When Sarah first came to the ASPCA, she was the epitome of a “scaredy cat,” with the exception of one small detail: She’s a 30-lb. pit bull! Rescued from a life on the streets, Sarah was timid and fearful of nearly everything, until the perfect adopter came along and proved that love heals all wounds, even those we cannot see. Here is Sarah’s Happy Tail.
Sarah was found abandoned and wandering the streets of Bedford Stuyvesant, Brooklyn, in July 2014. Amid the sweltering summer heat, she was taken to the ASPCA Animal Hospital where she spent eight days under our care, which included a deworming treatment, spay surgery and all of her vaccines. To all appearances she looked like a strong, healthy dog, but Sarah was afraid of nearly everything. When out for a walk, she would get nervous and pull hard on the leash. She was unsure of other dogs and suspicious of new surroundings, and staff at the ASPCA noted that when scared, she would “stick to you like Velcro.” The sweet dog was clearly looking for guidance and love.
In October, Madeline H. came to the ASPCA Adoption Center in search of a new pet after her previous dog, Luna, passed away. “I was lonely and feeling very sad,” she recalls, “and there are plenty of dogs that need a good home.” At the ASPCA, Madeline met a number of adoptable pups before connecting instantly with Sarah. “She was there lying with one of her toys. She looked at me and got up and I said ‘Hi,’” she recalls. “Those eyes got me!”
Madeline adopted Sarah that day and never looked back. “People say, ‘How did you know she was your dog?’ and I say, ‘How did she know I was her mommy?’” Madeline beams. Back at her apartment, Sarah proved what we had suspected all along: With one-on-one attention and a home to call her own, the precious pittie soon came out of her anxious, timid shell. “Sarah is doing fantastic. She is a great dog, smart and very loving,” Madeline says. “All she needed was love.”
On Tuesday, July 21, the ASPCA will be celebrating national No Pet Store Puppies Day, and we're asking for your help! This is a great chance to educate your friends and family about what happens in puppy mills and remind them not to buy puppies, or any pet supplies, from pet stores that sell puppies—and adopt from a shelter or rescue group instead!
Puppy mill cruelty is a national problem. Tens of thousands of breeding dogs spend their lives in puppy mills, large-scale commercial breeding operations where profit is given priority over the well-being of the dogs. Dogs in these facilities are typically housed in tiny, overcrowded cages in unsanitary conditions, without proper veterinary care of adequate access to food and water—and many live out their entire lives without ever experiencing human affection. Female breeding dogs are bred at every opportunity with little to no time between litters for their bodies to recover, in order to produce as many puppies as possible and generate more profit for the mills.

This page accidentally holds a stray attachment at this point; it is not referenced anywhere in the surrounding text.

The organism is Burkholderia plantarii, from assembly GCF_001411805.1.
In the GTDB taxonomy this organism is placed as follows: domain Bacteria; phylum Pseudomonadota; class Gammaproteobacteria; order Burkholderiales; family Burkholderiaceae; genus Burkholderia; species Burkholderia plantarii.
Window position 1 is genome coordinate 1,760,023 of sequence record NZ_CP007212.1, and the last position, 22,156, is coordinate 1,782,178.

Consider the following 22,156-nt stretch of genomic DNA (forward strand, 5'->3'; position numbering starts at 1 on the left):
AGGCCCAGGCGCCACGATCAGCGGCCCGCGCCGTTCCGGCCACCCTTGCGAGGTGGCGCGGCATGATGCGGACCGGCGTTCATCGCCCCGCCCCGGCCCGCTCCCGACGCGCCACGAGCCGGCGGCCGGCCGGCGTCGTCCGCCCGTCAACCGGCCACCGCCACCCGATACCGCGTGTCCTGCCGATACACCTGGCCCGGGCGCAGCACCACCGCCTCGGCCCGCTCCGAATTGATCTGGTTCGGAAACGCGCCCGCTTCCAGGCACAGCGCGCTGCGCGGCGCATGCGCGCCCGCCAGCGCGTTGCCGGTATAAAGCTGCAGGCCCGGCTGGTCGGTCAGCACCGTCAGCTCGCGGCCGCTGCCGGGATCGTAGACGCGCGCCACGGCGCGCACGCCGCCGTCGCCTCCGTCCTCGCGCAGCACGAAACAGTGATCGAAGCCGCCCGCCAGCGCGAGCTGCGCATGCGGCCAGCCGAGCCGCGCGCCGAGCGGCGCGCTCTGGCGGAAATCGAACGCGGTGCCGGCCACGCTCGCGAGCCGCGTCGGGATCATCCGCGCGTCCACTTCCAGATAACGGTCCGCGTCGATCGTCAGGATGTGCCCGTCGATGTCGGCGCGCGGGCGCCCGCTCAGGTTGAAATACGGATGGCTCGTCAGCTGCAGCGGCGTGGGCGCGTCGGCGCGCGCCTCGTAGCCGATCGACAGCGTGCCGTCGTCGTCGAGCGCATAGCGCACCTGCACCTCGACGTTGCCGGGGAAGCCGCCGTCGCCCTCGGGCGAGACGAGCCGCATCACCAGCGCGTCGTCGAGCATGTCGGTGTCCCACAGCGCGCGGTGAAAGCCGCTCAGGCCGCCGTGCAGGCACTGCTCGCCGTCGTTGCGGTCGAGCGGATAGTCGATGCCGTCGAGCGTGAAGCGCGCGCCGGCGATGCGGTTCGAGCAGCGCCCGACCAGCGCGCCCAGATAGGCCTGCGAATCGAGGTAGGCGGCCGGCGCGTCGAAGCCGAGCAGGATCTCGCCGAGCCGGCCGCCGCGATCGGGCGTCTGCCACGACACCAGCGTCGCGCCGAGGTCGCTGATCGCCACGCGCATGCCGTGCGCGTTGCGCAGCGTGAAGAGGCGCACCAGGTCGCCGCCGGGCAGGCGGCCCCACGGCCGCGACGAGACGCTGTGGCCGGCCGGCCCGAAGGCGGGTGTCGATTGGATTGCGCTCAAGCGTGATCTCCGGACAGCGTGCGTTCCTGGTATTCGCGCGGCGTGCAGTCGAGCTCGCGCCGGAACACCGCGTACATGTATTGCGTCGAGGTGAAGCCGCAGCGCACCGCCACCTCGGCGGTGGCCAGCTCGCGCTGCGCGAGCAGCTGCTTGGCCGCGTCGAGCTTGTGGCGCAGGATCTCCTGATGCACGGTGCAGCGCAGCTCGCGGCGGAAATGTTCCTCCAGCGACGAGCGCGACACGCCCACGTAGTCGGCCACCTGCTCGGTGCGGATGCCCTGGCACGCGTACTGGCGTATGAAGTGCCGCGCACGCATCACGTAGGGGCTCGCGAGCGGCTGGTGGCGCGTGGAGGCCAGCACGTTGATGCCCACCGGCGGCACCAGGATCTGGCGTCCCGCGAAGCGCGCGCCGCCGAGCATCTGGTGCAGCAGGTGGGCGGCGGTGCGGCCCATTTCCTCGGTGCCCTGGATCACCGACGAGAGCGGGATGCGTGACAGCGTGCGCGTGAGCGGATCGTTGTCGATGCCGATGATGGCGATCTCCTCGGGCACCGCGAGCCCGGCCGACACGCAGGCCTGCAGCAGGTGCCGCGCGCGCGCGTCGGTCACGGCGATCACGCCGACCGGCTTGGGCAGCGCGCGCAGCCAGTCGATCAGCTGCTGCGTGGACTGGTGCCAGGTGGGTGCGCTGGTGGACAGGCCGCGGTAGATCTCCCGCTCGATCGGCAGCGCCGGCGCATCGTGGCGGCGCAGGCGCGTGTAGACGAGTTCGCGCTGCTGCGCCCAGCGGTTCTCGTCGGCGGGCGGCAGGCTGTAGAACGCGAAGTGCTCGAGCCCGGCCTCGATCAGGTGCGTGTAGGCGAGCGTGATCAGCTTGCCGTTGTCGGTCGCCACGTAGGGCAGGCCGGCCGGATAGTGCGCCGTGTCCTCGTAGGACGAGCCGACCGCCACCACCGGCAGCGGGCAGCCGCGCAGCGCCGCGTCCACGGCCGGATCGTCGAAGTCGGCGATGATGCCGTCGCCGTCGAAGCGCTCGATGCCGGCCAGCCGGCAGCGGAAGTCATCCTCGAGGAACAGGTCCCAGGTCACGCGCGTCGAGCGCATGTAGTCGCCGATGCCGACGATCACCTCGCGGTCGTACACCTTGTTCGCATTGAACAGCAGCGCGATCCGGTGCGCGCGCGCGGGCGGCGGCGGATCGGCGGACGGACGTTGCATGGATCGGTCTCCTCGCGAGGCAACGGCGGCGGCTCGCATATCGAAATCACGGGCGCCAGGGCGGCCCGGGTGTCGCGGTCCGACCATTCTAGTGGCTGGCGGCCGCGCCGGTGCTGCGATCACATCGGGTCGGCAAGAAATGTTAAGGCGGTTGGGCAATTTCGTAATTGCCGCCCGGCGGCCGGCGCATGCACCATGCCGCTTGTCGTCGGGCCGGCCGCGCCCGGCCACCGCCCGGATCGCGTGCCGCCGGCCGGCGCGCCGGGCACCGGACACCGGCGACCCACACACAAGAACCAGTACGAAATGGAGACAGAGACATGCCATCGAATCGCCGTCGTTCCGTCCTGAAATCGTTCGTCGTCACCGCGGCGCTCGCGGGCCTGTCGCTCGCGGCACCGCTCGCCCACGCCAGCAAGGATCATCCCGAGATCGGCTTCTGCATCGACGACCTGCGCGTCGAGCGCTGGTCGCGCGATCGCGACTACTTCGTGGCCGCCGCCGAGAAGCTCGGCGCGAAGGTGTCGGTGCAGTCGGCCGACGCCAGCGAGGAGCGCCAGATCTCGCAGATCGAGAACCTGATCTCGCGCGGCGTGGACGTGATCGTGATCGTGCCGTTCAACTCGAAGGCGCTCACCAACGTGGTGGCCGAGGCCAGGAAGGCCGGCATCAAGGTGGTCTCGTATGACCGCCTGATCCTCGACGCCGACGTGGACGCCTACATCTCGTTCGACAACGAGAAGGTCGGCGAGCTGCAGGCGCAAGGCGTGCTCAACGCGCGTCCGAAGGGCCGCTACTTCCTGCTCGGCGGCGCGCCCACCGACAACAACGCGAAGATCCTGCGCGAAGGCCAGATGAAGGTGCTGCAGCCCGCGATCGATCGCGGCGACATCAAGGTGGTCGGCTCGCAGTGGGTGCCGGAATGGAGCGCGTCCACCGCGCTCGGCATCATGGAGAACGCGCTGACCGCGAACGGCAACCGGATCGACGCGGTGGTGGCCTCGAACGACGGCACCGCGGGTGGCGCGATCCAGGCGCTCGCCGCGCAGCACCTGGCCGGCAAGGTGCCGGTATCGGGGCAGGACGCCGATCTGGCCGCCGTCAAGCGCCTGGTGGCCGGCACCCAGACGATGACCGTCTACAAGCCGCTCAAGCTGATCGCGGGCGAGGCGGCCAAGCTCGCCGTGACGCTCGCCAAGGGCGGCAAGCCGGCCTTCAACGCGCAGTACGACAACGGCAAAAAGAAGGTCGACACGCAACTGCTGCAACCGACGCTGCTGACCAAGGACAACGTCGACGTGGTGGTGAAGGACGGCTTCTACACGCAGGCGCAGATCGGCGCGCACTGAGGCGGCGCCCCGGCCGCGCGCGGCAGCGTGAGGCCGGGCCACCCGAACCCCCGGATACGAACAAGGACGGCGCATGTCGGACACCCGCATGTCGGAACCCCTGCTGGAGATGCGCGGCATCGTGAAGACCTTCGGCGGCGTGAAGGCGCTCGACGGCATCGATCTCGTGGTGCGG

What’s more, their offspring may suffer from behavior, congenital and hereditary problems as a result of irresponsible breeding practices. Puppies are typically sold to pet shops as young as eight weeks of age. Since most pet store puppies come from puppy mills, this cruelty is perpetuated every time a puppy is purchased from a pet store.
The ASPCA estimates that there are between 6,000 and 10,000 commercial breeding facilities in the United States—and we refuse to rest until every single mill dog is safe.
If you’re ready to stand with us against puppy mills, here are a few ways you can raise awareness and help puppy mill dogs right now.
Check out our revamped No Pet Store Puppies website. Visit NoPetStorePuppies.com to find out if your state regulates commercial breeders and how you can help end the cruelty. Sign the pledge that you won’t buy anything from pet stores that sell puppies—and tell everyone you know not to shop at those stores, either!
Spread the word. Watch the video below to meet Molly and her faithful pup, Joey, and learn why you shouldn’t shop at pet stores that sell puppies. Then share it with your friends and family on all your social media channels.
Make a donation today. We believe that no dog should suffer for profit, and we are making progress toward ending the abuse, but we can’t do it alone. You can help the ASPCA continue our fight against puppy mills, and all animal suffering, bymaking a donation today.
Puppy mill dogs are counting on us. Thank you for your support on Tuesday and every day!
Turk the cat arrived at the ASPCA in early April after being rescued by a Good Samaritan. Scarred on his face and legs from life on the streets, he was also suffering from an ear infection and ringworm. At the ASPCA Animal Hospital, the five-year-old, black-and-white cat spent more than two months undergoing treatment. He also had three teeth extracted.
Then, on June 23—78 days after he arrived at the ASPCA—Turk was made available for adoption. And within the hour, he was on his way home with Julie B. and her boyfriend, Jason, of Hamilton Heights in Manhattan.
“We were finishing up our visit, not sure if we were going to leave with a pet, when we overheard the staff and volunteers talking about a cat who had just become available for adoption and was ‘an absolute love,’” remembers Julie. Jason asked to meet the former street-fighting feline, and the moment they opened his cage, Turk begged for attention and flopped onto his back.
“We found the combination of his big, jowly, mob-boss tough looks and unbelievably affectionate personality irresistible, so we took him home on the spot,” Julie says.